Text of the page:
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The unemployment rate in Australia rose to 7.1%. in May 2020. Including the increase in inactivity linked to the COVID-19 crisis would push this up to 11.3%. The official rate is projected to rise to 8.3% at the end of 2020 (below the OECD average of 9.4%), falling back to 7.4% in 2021 (just below the OECD average of 7.7%).
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This note provides a comprehensive overview of the extent to which laws in Australia and OECD countries ensure equal treatment of LGBTI people, and of the complementary policies that could help foster LGBTI inclusion.
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Key findings for Australia from the report "Pensions at a Glance 2019"
The roundtable will launch the OECD's Government at a Glance 2021, a flagship OECD report which provides a comprehensive set of rigorous, internationally comparable data on government resources, activities and results in OECD countries and beyond.
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Australia has one of the highest rates of obesity: nearly one in three adults are obese. As a result, Australians live on average 2.7 years less due to overweight. The impact on the economy is large: overweight accounts for 8.6% of health expenditure; and lowers labour market outputs by the equivalent of 371 thousand full time workers per year. Combined, this means that overweight reduces Australia’s GDP by 3.1%.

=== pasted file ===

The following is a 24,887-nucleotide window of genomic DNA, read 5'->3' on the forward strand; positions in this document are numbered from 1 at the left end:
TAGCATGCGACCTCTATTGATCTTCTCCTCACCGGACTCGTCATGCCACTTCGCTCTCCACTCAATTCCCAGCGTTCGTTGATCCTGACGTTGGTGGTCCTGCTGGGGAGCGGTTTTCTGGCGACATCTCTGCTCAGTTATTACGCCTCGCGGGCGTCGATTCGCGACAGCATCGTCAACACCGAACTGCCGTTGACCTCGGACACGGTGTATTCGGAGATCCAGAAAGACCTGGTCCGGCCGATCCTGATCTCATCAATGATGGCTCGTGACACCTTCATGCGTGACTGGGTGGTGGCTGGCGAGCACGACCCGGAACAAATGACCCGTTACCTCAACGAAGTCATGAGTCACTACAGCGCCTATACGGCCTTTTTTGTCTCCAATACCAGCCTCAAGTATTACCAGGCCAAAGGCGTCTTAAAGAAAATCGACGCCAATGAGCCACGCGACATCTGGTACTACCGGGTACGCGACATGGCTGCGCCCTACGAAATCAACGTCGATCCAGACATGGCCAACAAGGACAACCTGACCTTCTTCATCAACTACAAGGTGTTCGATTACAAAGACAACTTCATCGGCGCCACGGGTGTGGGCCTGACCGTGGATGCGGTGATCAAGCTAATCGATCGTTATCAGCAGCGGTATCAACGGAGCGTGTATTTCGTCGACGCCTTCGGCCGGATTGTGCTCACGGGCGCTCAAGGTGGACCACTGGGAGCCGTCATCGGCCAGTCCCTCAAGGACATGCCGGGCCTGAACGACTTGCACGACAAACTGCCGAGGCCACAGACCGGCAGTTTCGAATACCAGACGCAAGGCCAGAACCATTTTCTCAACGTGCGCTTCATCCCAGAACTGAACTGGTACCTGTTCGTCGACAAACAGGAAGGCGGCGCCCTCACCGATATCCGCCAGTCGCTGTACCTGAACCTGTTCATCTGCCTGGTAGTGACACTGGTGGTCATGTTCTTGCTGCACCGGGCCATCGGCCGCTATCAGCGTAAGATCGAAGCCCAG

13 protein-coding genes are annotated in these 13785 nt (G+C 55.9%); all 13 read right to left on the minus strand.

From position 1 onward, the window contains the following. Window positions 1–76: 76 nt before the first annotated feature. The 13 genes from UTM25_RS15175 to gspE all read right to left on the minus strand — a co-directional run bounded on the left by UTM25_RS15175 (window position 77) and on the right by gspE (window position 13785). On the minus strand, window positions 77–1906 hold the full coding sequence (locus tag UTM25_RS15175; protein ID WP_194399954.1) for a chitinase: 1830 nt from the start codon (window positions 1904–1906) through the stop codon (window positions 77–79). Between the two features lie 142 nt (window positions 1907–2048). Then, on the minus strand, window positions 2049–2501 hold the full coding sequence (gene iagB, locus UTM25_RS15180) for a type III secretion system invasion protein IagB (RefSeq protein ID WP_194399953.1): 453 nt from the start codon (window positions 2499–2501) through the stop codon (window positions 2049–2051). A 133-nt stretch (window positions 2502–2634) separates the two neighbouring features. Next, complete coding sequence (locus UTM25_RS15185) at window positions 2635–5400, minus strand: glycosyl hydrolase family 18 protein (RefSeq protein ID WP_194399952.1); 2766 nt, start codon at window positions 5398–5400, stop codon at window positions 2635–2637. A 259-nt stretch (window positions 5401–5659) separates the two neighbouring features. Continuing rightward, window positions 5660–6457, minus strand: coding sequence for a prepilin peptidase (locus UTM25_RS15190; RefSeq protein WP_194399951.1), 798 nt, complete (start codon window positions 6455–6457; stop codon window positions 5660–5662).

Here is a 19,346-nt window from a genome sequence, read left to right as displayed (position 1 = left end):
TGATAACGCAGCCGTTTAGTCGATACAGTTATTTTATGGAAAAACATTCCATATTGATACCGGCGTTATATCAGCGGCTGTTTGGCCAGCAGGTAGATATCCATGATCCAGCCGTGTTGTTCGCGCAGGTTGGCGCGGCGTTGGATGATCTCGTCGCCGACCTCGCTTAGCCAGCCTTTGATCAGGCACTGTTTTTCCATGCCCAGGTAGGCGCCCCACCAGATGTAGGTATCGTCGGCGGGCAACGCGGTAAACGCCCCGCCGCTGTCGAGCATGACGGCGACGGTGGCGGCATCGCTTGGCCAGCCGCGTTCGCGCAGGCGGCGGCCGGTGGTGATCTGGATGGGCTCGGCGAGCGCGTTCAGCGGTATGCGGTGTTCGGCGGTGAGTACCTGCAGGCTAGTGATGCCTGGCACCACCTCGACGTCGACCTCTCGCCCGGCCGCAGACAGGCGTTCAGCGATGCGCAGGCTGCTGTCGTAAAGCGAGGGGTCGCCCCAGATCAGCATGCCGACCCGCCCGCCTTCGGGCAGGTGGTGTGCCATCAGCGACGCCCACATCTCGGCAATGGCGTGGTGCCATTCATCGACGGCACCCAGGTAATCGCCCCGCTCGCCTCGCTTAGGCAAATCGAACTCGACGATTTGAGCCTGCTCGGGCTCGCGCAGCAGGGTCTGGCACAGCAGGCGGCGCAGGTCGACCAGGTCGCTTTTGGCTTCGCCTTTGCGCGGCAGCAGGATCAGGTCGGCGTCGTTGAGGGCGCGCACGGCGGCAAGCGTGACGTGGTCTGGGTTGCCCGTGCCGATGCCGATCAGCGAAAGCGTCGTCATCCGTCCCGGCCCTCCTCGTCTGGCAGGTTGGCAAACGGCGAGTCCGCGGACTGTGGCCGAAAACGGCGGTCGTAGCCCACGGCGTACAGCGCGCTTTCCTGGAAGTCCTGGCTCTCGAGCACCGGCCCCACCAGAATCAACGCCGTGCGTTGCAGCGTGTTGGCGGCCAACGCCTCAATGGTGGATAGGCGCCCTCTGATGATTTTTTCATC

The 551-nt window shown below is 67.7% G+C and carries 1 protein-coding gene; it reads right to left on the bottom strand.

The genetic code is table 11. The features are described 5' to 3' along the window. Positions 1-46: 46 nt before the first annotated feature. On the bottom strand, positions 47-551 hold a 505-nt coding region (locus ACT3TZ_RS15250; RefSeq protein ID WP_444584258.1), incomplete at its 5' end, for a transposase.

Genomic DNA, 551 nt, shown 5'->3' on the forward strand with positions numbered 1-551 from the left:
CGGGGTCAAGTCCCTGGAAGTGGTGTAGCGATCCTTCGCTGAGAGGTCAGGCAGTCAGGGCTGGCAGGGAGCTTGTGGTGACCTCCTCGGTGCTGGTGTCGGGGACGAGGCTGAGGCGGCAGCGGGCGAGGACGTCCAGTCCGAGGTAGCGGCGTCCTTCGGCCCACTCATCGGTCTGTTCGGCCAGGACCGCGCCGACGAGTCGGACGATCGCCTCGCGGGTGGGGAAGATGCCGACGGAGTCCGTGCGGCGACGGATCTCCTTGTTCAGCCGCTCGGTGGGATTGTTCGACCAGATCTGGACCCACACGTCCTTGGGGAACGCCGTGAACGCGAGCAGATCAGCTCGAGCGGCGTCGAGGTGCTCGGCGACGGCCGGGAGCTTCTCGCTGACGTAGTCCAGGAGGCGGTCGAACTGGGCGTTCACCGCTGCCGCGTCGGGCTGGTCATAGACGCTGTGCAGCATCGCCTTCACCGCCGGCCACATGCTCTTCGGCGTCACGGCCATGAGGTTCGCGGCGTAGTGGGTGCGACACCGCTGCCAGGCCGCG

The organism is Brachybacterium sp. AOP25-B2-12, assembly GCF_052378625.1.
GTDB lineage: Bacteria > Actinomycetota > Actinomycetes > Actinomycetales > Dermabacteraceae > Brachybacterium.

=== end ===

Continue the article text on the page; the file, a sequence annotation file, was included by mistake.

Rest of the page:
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This country fact-sheet presents key figures from "Under Pressure: The Squeezed Middle Class". This report analyses the trends of middle-income households in areas such as employment, consumption, wealth and debt, as well as perceptions and social attitudes. It also includes recommendations for protecting middle-class living standards and financial security in the face of economic challenges.
Australia has made some progress replacing coal with natural gas and renewables in electricity generation yet remains one of the most carbon-intensive OECD countries and one of the few where greenhouse gas emissions (excluding land use and forestry) have risen in the past decade. The country will fall short of its 2030 emissions target without a major effort to move to a low-carbon model, according to a new OECD report.
Economic growth has been resilient, exports and investment will support the economy and wage growth and price inflation will gradually pick up
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Resistance proportions for eight antibiotic-bacterium pairs in Australia have increased in recent years, from 7% in 2005 to 10% in 2015, and could go up to 12% by 2030, should current trends in antibiotic consumption, population and economic growth continue into the future. Resistance proportions in Australia were lower than the OECD average in 2015 (17%).